If you identify with habits like people pleasing, perfectionism, overthinking, overgiving and over-responsibility, odds are you’ve found self-care challenging at times. You might feel as if you’re ‘behind’, that you have to get it ‘right’ if you want to become your idealised self, or find trying things out difficult and guilt-inducing.

In this week’s episode of The Baggage Reclaim Sessions, I talk about why self-care can be a source of anxiety and pressure and share some tips to get into a healthier relationship with your self-care exploration. Note: I’m going on my summer break, so the next episode will come out on September 10th.

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5 key topics in this episode

  • If our idea of self-care reflects our idealised self and we’re being self-critical, we have unrealistic expectations. We’ll put unnecessary pressure on our self-work and suck the joy and curiosity out of things.
  • Learning about self-care off of the back of a difficult and painful period can make us fearful of not ‘keeping up’ in case we experience anxiety or low feelings again. As a result, our routine might feel like it was our salvation. There can be fear of not meticulously following it in case it has a domino effect. In turn, this creates further anxiety and confusion.
  • We’re socialised to deprioritise our needs, desires, expectations, feelings and opinions, so of course the idea of self-care feels scary and foreign. But some people also don’t want us to practice self-care because then they wouldn’t be able to exploit us. There’s also scepticism not just because of our upbringing but how self-care is portrayed in the media. Next thing, we’re wondering how taking a bath could be ‘self-care’? But it’s not so much the bath but the willingness to give over space and time to the care and keeping of yourself. Also, self-care isn’t just about baths, massages, yoga and candles!
  • Trying out a self-care practice or just taking care of yourself might feel weird and prompt self-critical thoughts. This doesn’t mean that self-care is wrong or that you shouldn’t bother with the thing. It means that self-care is unfamiliar.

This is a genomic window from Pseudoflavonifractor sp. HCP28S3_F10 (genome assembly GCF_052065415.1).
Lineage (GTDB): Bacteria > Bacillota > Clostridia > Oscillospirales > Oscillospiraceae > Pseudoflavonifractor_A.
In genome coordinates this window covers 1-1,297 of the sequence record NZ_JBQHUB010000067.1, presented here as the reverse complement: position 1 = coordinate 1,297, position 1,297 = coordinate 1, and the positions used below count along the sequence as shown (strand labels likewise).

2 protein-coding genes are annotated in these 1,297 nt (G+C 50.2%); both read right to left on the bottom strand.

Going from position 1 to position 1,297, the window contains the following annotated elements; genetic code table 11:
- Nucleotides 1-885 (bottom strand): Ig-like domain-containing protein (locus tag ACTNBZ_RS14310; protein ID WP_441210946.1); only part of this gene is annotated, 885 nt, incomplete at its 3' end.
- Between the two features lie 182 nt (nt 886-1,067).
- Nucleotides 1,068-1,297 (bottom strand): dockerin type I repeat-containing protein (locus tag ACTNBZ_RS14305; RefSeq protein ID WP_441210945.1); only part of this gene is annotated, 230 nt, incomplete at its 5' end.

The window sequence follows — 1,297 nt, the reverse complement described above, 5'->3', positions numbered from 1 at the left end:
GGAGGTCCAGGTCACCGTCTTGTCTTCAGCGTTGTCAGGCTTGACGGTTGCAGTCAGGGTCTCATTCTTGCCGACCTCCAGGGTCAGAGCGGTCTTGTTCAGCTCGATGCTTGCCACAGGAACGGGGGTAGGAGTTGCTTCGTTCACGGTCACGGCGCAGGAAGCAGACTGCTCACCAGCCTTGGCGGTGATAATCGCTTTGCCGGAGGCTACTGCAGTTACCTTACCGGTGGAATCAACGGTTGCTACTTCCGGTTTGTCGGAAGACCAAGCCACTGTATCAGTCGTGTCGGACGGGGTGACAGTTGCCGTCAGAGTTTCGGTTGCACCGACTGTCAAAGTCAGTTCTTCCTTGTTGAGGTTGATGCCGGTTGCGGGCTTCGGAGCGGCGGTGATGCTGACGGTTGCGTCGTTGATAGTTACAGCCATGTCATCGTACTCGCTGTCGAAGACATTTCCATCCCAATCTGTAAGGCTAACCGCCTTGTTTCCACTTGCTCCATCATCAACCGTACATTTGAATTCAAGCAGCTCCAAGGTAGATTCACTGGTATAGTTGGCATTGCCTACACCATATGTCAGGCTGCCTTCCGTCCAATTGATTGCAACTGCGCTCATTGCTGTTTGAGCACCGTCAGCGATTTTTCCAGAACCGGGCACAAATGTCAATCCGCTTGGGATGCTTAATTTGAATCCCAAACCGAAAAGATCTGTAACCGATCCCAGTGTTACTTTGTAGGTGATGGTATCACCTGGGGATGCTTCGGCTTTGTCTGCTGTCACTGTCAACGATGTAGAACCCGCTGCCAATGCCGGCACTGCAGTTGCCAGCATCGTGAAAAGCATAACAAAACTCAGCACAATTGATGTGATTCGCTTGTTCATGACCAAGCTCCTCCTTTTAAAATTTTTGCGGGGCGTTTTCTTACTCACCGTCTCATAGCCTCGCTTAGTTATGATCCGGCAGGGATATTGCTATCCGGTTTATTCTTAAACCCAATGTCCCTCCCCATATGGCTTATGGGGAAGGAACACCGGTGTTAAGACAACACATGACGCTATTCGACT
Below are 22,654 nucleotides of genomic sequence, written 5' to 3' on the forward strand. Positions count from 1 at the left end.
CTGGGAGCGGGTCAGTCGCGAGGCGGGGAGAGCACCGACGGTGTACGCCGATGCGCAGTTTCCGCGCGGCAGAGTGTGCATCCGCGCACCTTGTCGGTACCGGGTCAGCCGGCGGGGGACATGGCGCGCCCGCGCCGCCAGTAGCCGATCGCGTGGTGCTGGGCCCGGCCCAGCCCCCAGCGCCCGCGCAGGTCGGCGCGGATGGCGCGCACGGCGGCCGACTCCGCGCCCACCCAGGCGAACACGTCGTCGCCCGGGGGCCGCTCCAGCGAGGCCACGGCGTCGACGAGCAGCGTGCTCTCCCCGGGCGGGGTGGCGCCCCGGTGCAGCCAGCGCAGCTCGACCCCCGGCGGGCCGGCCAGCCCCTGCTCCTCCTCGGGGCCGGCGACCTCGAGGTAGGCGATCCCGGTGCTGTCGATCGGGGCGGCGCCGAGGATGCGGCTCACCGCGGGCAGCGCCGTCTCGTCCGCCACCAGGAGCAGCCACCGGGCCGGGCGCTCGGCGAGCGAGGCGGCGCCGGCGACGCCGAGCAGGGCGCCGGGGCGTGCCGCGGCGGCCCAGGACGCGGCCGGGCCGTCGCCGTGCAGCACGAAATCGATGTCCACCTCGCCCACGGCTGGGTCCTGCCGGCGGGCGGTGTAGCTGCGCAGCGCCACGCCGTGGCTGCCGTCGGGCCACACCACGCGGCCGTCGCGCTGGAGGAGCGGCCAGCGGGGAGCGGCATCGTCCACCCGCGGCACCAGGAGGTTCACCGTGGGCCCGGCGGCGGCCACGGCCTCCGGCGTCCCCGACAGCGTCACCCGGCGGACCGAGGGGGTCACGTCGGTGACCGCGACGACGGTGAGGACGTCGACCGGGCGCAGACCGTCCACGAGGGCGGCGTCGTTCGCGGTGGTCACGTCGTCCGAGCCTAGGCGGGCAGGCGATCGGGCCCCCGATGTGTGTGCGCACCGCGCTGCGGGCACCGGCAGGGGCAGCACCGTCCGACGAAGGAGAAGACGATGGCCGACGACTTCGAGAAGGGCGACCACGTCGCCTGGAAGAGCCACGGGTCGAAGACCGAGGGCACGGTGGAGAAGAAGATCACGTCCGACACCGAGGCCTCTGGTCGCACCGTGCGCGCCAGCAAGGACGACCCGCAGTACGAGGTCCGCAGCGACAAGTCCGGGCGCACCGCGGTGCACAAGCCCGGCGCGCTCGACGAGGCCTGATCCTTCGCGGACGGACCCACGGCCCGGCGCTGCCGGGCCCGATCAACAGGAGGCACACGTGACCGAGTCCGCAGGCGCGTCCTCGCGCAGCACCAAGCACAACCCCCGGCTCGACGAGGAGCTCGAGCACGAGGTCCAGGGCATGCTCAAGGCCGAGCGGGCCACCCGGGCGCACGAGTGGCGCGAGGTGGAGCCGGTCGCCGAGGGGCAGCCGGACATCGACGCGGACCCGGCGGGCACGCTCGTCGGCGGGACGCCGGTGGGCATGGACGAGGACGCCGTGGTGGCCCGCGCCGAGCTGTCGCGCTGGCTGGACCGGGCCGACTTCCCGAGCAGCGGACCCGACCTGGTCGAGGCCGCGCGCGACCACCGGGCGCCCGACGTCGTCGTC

• You’re not behind, and part of self-care is having more patience, tolerance and self-compassion. Start small, build up from there, tweak and refine as you go. If you have lots of ideas about things you want to do, keep a running list. You can then see if you’re still into something or pick an item when you’re ready for a change.

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Are you ready to stop silencing and hiding yourself in an attempt to ‘please’ or protect yourself from others? My book, The Joy of Saying No: A Simple Plan to Stop People Pleasing, Reclaim Boundaries, and Say Yes to the Life You Want (Harper Horizon), is out now.

The Joy of Saying No by Natalie Lue book cover. Subtitle: A simple plan to stop people pleasing, reclaim boundaries, and say yes to the life you want.

The Joy of Saying No: A Simple Plan to Stop People Pleasing, Reclaim Boundaries, and Say Yes to the Life You Want (Harper Horizon/HarperCollins) is out now and available in bookshops on and offline. Listen to the first chapter.
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